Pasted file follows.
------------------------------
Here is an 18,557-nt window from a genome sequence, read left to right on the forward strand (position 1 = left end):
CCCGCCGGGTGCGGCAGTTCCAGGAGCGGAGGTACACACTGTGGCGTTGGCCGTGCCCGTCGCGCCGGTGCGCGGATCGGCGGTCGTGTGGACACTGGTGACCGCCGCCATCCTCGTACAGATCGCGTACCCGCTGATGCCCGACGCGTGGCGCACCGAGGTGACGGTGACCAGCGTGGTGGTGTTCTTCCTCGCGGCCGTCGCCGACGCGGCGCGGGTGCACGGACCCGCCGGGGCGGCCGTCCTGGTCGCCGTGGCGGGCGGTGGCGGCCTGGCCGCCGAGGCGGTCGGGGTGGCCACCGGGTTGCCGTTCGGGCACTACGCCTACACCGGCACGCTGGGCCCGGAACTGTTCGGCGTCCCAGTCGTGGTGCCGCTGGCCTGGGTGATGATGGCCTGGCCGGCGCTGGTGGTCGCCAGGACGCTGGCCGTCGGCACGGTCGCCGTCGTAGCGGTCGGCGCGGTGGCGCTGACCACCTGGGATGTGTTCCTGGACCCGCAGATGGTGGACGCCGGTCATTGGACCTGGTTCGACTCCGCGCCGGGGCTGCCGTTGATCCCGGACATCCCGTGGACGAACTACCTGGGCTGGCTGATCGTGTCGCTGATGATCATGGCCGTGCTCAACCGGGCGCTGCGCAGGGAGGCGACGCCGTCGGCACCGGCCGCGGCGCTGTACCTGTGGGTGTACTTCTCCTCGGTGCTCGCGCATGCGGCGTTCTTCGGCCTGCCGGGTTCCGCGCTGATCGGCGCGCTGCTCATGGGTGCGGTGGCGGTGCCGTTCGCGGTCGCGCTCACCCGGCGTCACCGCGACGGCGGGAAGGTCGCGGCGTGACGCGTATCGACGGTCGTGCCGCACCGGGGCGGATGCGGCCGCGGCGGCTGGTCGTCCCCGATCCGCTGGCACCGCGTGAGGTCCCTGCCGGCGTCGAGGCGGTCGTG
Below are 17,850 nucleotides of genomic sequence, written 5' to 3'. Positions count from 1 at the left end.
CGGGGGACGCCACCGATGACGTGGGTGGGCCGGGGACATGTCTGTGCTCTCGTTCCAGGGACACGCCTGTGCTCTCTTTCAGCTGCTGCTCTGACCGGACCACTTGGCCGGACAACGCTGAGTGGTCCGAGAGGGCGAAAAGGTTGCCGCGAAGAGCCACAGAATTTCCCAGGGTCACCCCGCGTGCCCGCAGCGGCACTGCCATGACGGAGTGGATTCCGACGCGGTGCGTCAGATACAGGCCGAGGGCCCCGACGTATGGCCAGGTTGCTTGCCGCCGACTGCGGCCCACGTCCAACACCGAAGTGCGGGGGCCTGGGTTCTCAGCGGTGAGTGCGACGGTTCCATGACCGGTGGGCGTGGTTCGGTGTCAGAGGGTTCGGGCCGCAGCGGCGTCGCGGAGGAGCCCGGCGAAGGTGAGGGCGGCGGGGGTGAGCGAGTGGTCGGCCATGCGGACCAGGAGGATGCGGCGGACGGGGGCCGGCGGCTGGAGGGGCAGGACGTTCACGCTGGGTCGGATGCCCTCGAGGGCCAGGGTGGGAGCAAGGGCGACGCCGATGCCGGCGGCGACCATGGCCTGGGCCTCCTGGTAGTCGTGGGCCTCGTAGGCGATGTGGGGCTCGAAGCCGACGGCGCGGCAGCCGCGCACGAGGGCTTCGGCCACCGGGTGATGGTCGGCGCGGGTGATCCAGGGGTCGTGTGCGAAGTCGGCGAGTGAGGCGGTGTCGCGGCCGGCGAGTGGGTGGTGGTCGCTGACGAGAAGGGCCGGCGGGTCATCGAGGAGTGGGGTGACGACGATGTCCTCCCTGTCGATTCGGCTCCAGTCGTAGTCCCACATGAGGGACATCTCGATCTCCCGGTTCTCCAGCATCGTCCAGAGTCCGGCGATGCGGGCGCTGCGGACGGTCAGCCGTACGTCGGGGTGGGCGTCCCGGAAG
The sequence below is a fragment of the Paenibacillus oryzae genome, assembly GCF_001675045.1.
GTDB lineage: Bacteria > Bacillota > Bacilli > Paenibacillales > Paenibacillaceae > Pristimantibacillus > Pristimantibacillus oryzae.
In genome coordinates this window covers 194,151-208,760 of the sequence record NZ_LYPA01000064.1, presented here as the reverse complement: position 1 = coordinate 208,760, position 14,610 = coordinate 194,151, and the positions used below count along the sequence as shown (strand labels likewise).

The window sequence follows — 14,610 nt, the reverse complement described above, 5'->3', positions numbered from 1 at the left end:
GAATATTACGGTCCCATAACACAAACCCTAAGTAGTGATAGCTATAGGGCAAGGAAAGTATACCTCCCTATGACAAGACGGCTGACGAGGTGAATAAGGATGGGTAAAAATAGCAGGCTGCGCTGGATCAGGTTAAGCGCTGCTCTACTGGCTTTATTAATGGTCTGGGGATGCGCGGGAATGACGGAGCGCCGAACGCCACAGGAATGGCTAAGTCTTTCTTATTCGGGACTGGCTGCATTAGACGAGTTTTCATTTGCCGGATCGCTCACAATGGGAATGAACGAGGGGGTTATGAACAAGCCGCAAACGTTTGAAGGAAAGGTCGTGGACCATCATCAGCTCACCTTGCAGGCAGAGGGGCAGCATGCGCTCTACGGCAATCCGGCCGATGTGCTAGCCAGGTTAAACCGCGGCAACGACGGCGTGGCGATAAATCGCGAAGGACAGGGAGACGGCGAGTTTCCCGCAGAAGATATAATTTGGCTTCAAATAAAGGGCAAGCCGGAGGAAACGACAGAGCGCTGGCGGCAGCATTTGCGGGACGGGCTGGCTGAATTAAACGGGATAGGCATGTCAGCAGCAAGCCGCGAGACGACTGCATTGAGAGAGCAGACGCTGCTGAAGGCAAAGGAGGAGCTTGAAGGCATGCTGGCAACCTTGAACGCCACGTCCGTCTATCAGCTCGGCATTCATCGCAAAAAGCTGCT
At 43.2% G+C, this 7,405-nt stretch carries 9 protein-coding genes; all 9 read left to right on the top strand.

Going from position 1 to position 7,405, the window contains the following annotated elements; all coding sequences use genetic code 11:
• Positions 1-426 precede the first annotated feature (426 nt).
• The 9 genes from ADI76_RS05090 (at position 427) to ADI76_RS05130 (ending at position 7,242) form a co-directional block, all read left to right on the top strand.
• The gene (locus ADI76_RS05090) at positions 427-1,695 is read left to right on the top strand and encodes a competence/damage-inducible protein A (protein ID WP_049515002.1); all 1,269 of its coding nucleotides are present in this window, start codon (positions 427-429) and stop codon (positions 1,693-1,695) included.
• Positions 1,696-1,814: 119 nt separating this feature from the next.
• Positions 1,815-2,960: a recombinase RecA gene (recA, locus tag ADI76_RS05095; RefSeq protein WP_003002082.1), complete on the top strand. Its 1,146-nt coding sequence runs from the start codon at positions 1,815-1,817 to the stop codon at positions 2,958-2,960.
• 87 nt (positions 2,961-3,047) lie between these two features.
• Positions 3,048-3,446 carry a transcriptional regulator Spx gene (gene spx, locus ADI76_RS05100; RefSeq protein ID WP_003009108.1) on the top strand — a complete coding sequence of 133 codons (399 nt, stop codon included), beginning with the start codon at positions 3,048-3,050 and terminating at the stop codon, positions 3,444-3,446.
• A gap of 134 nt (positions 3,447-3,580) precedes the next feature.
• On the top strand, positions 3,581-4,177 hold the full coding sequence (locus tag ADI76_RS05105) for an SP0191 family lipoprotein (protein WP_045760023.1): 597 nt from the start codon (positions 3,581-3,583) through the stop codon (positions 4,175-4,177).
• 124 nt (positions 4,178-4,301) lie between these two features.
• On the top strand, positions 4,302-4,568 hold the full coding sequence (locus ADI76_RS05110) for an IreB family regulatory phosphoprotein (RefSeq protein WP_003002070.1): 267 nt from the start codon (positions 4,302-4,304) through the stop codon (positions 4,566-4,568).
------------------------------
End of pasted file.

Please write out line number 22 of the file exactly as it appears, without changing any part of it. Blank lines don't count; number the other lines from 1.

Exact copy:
• On the top strand, positions 4,302-4,568 hold the full coding sequence (locus ADI76_RS05110) for an IreB family regulatory phosphoprotein (RefSeq protein WP_003002070.1): 267 nt from the start codon (positions 4,302-4,304) through the stop codon (positions 4,566-4,568).